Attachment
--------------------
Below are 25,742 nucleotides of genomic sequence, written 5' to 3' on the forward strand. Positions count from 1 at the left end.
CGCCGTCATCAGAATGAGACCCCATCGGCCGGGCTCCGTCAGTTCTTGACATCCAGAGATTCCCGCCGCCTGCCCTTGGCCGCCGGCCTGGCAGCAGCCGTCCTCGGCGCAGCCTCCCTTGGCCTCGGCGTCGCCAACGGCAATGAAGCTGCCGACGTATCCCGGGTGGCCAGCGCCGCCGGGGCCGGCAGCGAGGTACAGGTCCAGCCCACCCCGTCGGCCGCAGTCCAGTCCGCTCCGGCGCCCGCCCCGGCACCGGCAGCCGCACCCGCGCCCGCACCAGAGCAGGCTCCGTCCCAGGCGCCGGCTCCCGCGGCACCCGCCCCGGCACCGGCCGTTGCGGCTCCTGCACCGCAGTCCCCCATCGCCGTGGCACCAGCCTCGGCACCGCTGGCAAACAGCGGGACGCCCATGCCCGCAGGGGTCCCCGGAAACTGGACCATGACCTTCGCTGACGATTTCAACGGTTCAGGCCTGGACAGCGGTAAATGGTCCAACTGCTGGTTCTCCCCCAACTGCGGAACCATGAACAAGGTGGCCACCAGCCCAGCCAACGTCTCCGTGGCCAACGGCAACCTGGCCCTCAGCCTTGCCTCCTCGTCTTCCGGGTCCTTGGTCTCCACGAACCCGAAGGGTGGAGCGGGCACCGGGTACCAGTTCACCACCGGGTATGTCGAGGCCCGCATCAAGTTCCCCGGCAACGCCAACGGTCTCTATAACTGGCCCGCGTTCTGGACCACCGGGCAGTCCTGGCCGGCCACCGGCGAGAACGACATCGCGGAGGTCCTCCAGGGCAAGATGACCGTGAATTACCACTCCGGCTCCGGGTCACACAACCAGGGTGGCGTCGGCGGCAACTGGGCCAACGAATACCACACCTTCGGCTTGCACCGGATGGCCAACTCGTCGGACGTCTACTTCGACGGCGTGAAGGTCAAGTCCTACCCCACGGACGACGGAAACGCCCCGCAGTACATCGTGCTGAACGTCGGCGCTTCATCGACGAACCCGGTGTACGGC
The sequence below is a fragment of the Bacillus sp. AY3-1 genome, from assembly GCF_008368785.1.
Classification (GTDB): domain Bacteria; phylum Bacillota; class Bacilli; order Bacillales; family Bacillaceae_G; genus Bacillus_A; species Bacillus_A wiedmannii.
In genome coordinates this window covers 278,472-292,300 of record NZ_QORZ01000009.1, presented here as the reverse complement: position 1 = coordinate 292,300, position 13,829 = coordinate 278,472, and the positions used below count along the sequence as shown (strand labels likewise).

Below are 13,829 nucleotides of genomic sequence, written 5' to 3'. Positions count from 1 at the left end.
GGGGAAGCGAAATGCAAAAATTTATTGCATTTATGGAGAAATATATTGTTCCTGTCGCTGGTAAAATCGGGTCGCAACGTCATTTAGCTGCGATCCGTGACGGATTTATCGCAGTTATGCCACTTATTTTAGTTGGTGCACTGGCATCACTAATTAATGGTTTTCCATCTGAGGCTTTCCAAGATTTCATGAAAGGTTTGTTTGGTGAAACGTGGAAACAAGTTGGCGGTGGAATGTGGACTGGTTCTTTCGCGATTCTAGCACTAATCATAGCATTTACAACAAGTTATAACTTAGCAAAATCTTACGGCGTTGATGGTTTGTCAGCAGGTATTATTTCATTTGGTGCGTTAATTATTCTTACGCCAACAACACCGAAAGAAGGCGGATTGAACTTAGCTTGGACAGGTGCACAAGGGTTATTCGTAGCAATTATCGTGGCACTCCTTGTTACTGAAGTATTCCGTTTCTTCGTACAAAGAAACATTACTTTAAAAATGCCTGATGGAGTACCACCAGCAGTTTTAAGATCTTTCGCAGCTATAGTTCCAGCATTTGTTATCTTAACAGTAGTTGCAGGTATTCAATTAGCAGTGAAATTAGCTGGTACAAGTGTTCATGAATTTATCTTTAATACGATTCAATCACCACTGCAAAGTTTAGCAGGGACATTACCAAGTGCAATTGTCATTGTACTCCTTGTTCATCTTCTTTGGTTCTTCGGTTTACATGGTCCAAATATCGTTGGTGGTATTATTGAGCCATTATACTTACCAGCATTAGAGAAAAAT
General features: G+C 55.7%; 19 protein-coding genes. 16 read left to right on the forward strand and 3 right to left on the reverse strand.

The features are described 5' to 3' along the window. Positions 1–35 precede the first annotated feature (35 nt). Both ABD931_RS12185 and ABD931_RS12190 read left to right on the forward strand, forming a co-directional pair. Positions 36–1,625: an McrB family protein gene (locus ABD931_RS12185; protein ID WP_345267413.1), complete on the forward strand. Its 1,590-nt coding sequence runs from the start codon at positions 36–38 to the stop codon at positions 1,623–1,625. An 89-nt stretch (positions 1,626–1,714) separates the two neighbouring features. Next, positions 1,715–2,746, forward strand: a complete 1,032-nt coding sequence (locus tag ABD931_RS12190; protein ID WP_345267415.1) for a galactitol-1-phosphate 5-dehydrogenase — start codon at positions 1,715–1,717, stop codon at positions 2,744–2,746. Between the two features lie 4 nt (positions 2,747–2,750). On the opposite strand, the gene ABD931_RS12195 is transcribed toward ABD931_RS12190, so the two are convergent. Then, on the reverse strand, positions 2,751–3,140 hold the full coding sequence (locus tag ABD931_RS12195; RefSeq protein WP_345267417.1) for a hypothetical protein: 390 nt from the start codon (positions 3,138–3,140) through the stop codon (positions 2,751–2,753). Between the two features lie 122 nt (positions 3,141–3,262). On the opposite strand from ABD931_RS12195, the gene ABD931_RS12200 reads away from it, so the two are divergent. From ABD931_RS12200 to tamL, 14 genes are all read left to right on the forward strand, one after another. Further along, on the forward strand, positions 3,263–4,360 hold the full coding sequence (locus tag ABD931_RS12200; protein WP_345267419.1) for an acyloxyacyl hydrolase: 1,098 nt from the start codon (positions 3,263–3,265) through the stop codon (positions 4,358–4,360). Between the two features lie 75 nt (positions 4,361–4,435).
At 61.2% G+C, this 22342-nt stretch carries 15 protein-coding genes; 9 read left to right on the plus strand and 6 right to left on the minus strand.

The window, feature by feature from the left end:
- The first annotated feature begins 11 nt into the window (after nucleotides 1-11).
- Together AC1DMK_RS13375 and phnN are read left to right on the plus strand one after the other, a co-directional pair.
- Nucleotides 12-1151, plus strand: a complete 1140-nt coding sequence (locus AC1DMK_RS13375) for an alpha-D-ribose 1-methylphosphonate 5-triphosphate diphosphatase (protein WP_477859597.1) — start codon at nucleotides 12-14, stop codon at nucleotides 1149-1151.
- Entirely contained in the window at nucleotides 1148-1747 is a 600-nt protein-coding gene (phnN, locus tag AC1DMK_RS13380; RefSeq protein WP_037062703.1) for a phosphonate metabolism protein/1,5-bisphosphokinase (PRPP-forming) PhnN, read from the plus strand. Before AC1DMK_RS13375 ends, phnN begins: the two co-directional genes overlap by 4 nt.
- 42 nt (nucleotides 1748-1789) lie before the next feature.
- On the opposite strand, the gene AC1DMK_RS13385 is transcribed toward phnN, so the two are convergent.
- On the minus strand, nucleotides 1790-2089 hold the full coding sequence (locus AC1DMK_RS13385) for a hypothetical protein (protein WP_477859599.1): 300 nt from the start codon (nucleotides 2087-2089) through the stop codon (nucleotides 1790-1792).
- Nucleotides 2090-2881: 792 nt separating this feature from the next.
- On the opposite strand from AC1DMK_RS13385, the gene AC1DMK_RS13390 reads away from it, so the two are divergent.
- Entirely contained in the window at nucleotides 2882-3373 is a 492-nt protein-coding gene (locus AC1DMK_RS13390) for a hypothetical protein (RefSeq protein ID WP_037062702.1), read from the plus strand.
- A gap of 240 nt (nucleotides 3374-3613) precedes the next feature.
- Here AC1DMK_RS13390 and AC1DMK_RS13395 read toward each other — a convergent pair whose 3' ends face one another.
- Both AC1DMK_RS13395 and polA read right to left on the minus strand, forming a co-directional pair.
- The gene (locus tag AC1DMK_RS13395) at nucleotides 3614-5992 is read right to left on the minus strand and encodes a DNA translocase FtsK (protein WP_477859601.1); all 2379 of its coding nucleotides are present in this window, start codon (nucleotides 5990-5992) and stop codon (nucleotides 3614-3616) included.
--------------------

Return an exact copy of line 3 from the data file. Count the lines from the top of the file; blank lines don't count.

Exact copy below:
The sequence below is a fragment of the Bacillus sp. AY3-1 genome, from assembly GCF_008368785.1.